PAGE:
Great Easter Week—My Skin Not So Much

As I look back on Easter week, starting with Palm Sunday, I’m amazed at how much happened. In the span of two Sundays I spoke five times: twice on Palm Sunday, once on Tuesday, Good Friday, and Easter Sunday. I led a few meetings, including a leadership gathering with about twenty attending.

The Good Friday service had around 250 in attendance as I worked together with a Mandarin translator for the thirty-minute talk. To top off the week I baptized a college student whom Lori and I worked with over the last couple months.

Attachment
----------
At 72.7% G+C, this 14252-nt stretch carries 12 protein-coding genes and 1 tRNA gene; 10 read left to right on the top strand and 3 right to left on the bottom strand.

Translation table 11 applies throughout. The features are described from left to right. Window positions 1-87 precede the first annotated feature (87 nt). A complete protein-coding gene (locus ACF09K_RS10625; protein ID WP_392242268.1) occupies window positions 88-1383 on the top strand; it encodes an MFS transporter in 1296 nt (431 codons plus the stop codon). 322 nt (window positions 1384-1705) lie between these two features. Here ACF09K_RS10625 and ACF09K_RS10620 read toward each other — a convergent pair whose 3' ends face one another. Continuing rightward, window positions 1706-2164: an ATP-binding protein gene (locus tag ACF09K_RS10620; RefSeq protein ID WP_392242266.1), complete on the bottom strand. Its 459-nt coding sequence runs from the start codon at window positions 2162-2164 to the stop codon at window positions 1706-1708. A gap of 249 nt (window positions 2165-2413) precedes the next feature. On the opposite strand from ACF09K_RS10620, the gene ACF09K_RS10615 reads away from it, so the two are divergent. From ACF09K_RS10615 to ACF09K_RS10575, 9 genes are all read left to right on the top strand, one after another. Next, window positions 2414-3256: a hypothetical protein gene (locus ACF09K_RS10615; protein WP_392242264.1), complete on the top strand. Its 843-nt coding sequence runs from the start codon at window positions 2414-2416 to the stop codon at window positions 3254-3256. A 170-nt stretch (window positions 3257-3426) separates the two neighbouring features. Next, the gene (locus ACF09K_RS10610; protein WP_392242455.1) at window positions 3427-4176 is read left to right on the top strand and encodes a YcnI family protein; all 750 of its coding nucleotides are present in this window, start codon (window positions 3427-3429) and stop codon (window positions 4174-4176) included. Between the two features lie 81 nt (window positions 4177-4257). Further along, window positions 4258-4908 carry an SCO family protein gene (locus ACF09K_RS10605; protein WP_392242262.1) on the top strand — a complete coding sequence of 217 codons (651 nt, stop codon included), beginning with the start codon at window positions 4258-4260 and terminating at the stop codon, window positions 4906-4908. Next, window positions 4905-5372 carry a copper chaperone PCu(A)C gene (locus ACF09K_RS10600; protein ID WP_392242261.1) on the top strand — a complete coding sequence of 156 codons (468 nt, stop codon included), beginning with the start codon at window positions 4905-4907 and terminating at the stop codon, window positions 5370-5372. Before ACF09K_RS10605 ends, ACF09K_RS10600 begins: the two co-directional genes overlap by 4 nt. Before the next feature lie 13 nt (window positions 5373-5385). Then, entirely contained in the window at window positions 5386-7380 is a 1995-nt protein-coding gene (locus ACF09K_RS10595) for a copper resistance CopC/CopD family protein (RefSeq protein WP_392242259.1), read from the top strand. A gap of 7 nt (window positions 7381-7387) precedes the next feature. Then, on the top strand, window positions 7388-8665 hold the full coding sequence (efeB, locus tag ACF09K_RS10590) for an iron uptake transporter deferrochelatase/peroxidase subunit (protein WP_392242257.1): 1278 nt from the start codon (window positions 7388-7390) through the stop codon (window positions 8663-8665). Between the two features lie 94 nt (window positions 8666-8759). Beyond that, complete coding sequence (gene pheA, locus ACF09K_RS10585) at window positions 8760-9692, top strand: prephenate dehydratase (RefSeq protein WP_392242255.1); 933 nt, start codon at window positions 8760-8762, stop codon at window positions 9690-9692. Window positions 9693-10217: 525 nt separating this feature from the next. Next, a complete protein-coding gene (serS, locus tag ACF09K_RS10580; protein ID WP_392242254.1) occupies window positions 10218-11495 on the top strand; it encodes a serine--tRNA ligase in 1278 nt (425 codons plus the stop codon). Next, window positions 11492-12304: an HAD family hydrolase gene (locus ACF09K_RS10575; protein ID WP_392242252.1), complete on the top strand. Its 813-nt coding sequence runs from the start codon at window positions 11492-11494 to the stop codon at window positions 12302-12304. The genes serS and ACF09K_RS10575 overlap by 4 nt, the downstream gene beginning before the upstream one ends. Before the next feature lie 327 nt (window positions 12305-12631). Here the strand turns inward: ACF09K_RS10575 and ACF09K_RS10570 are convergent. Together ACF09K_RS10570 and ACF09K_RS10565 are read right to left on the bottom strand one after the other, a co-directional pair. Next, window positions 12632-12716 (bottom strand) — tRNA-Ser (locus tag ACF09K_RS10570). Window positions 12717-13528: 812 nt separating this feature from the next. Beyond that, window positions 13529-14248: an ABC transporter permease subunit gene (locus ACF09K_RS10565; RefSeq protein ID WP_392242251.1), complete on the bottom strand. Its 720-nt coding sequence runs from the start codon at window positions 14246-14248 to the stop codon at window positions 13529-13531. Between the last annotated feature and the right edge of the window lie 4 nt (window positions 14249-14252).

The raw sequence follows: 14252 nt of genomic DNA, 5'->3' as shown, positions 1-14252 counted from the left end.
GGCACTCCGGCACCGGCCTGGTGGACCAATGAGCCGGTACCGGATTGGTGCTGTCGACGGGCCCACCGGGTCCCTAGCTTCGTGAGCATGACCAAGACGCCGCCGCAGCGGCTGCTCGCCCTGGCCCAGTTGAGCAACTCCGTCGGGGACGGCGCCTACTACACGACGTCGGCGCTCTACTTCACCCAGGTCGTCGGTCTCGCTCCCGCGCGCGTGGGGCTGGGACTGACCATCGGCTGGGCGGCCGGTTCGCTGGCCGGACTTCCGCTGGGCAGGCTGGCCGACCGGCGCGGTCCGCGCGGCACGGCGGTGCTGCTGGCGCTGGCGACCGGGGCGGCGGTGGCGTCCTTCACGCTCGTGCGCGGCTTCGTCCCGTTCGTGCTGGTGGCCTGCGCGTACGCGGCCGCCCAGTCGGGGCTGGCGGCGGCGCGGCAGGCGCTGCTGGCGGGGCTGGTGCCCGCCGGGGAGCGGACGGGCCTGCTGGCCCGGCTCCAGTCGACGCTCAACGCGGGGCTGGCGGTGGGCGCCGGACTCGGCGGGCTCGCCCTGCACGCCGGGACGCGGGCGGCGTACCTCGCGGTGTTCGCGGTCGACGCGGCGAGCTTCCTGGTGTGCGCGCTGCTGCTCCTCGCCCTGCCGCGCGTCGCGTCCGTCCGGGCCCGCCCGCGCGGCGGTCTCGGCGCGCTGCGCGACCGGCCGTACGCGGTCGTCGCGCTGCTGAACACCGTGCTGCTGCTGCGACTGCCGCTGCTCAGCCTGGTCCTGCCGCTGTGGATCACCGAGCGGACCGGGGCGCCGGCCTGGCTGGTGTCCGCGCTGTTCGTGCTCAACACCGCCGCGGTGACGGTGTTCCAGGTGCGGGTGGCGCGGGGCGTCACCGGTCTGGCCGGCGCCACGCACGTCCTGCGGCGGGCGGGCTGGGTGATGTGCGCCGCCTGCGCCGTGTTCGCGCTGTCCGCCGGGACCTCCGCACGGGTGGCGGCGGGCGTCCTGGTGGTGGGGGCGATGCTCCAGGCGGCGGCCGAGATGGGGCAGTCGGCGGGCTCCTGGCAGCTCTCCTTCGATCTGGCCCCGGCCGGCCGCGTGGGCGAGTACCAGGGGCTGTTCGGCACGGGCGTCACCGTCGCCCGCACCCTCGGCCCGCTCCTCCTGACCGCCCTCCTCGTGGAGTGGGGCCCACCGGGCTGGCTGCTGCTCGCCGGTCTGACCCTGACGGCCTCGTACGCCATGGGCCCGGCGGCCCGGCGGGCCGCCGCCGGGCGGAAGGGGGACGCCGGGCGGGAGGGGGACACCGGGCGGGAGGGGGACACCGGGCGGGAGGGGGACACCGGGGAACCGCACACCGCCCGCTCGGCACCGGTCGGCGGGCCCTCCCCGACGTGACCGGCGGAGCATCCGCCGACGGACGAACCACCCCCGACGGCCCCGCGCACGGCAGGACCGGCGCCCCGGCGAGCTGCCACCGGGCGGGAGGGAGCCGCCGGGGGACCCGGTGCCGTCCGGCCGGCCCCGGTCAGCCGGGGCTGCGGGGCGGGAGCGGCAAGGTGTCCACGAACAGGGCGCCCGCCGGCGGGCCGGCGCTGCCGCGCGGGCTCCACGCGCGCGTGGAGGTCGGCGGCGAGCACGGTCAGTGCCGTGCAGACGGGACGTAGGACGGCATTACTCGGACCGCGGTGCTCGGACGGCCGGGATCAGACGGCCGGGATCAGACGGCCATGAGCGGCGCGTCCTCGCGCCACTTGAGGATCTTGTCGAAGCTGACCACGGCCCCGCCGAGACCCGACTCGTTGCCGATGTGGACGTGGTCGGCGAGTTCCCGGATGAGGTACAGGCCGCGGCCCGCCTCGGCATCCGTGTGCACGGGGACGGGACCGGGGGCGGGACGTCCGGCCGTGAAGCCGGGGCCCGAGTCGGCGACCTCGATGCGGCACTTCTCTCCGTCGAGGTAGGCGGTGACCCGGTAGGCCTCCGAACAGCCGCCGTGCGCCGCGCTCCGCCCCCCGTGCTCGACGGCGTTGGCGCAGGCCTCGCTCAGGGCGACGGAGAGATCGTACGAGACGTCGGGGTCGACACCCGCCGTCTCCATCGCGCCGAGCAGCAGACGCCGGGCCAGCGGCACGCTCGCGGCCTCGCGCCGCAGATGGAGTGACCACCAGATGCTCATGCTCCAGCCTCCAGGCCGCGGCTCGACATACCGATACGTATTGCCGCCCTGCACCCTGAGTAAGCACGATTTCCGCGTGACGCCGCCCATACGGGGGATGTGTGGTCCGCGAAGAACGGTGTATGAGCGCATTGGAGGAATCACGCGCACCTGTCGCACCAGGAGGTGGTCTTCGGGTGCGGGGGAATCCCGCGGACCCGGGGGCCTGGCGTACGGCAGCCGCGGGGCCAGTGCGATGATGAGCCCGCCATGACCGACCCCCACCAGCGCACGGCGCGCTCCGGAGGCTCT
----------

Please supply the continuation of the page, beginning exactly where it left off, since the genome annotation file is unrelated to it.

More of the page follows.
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Speaking on Good Friday at Davis Chinese Christian Church with Shirley, my Mandarin translator. Around 250 attended our service this year.

Easter week overall turned out great. True, Lori and I struggled through some roller coaster discussions about issues we face. But by the end of the week we felt much better about most of the concerns.

Unfortunately, though, my skin did not do so well. I’ve enjoyed relatively stable skin. I don’t mind it getting a little worse, then a little better, if I don’t feel the lesions getting too inflexible, large, inflamed, or itchy. But by the end of the week they did all the above—along with a few new friends who popped onto my skin to join them.

Stress (EH blog) is no doubt the key culprit. Here are some ongoing stressful aspects of my life I feel are contributing to my skin flaring: